Mattis Picks Two Navy Rear Admirals as Top Aides

Secretary of Defense James Mattis hosts his first "Top 4" roundtable after arriving at the Pentagon in Washington, D.C., Jan. 21, 2017. (Photo by Tech. Sgt. Brigitte Brantley)
Secretary of Defense James Mattis hosts his first "Top 4" roundtable after arriving at the Pentagon in Washington, D.C., Jan. 21, 2017. (Photo by Tech. Sgt. Brigitte Brantley)

New Defense Secretary James Mattis picked top aides and made his first phone call to a foreign counterpart Monday as he began his first full week in the Pentagon's top job.

Mattis named retired Navy Rear Adm. Kevin Sweeney, who served with him previously at U.S. Central Command, to be his chief of staff.

Two-star Navy Rear Adm. Craig Faller, currently the service's chief of legislative affairs, was chosen to serve as Mattis' senior military assistant, said Navy Capt. Jeff Davis, a Pentagon spokesman.

Mattis, who arrived at the Pentagon on Saturday shortly after he was sworn in, also made the traditional first phone call to a foreign counterpart to Canadian Defense Minister Harjit Sajjan, Davis said, but the retired Marine general is mostly focused on preliminary intelligence briefings and filling out his staff to "hit the ground running."

Mattis is also expected to make a series of calls or hold meetings with the heads of the combatant commands later this week, Davis said. Before beginning his first work week, Mattis also had to undergo "initial entry urinalysis like everybody else" employed at the DoD, Davis said.

Mattis' arrival at the Pentagon coincided with a flurry of military activity, but Davis said the stepped-up missions just before and after Mattis arrived were a continuation of ongoing operational efforts and were not influenced by the presence of the new secretary of defense.

The U.S. sent drones, or unmanned aerial vehicles, to attack Al-Qaida in the Arabian Peninsula targets in Yemen for three consecutive days over the weekend, killing one fighter on Friday, three on Saturday and one on Sunday, Davis said.

Last Friday, when Mattis received the waiver from Congress permitting him to succeed Ashton Carter as defense secretary, precision airstrikes carried out by manned and unmanned U.S. aircraft against a training camp in Syria's Idlib province killed more than 100 al-Qaida fighters, Davis said.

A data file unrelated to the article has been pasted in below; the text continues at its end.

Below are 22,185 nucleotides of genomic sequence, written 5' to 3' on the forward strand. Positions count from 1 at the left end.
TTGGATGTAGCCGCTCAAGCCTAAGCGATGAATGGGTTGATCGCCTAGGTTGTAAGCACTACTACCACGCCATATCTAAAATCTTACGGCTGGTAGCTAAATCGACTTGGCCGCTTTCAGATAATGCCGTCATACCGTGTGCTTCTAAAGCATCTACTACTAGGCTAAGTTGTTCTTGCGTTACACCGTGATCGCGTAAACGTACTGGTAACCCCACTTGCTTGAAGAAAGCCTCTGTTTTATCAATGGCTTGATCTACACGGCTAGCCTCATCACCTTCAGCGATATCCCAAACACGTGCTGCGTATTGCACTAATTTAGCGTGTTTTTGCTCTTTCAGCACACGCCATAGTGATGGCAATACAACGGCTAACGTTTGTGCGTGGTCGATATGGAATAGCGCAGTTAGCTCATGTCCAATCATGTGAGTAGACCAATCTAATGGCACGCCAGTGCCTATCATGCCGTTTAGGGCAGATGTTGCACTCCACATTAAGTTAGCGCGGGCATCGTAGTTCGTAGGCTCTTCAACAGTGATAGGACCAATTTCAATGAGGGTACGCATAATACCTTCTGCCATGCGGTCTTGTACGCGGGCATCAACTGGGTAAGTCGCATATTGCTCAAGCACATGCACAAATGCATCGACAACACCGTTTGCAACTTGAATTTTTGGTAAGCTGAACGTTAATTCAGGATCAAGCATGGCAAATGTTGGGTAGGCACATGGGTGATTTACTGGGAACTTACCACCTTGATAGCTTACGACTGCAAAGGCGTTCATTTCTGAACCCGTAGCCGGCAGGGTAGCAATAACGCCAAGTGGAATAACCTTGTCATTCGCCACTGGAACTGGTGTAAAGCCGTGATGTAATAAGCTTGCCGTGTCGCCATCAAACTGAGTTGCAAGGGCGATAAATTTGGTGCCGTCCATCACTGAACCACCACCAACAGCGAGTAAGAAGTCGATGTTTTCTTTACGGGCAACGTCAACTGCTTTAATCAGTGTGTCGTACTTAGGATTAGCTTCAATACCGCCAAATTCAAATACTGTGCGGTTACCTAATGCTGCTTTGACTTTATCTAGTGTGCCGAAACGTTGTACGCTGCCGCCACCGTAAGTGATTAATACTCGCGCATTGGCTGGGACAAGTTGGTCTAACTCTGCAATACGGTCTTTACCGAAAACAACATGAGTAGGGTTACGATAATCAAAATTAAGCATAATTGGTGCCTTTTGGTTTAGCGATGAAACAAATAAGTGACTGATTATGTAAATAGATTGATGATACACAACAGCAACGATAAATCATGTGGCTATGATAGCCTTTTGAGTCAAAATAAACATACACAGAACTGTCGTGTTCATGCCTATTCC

In Iraq, U.S. airstrikes were stepped up to attack boats on the Tigris River in Mosul used by fighters of the Islamic State of Iraq and Syria to flee the eastern sector of the city now under control of the Iraqi Security Forces. Davis said 10 more boats were destroyed Monday, to bring the total of ISIS watercraft destroyed to 143.

Among the "10 Things To Know" about Mattis put up on the department website is this: Although President Donald Trump calls him "Mad Dog" Mattis and did so again at the Armed Forces Ball last Friday following the inauguration, the bachelor "Mattis is nicknamed 'the Warrior Monk,' due to his intense love and study of military history, leadership and the art of war."

In his call with the Canadian defense minister, Mattis and Sajjan "reinforced the vital importance of U.S. and Canadian commitment to North American defense and NORAD [North American Aerospace and Defense Command]," the Pentagon said in a readout of the phone call.

Mattis later placed calls to British Secretary of State for Defence Michael Fallon and NATO Secretary General Jens Stoltenberg. Both Fallon and Stoltenberg have expressed concerns about Trump's comments before the inauguration about the possibility of closer ties with Russian President Vladimir Putin and his remark that the NATO alliance was "obsolete."

In his call with Fallon, Mattis "emphasized the United States' unshakeable commitment to NATO and he thanked Secretary Fallon for his country's commitment of two percent of GDP [Gross Domestic Product] to defense and contributions to international security."

Trump has often complained that only five of 28 NATO members -- the U.S., Britain, Greece, Poland and Estonia -- devote at least two percent of GDP to defense.

Mattis called Stoltenberg "to reconnect and discuss the key role NATO plays in trans-Atlantic security," the Pentagon said.

Mattis, who previously served as NATO's Supreme Allied Commander for Transformation, wanted to place the call to Stoltenberg on his first full day in office "to reinforce the importance he places on the alliance," the Pentagon said.

-- Richard Sisk can be reached at Richard.Sisk@Military.com.

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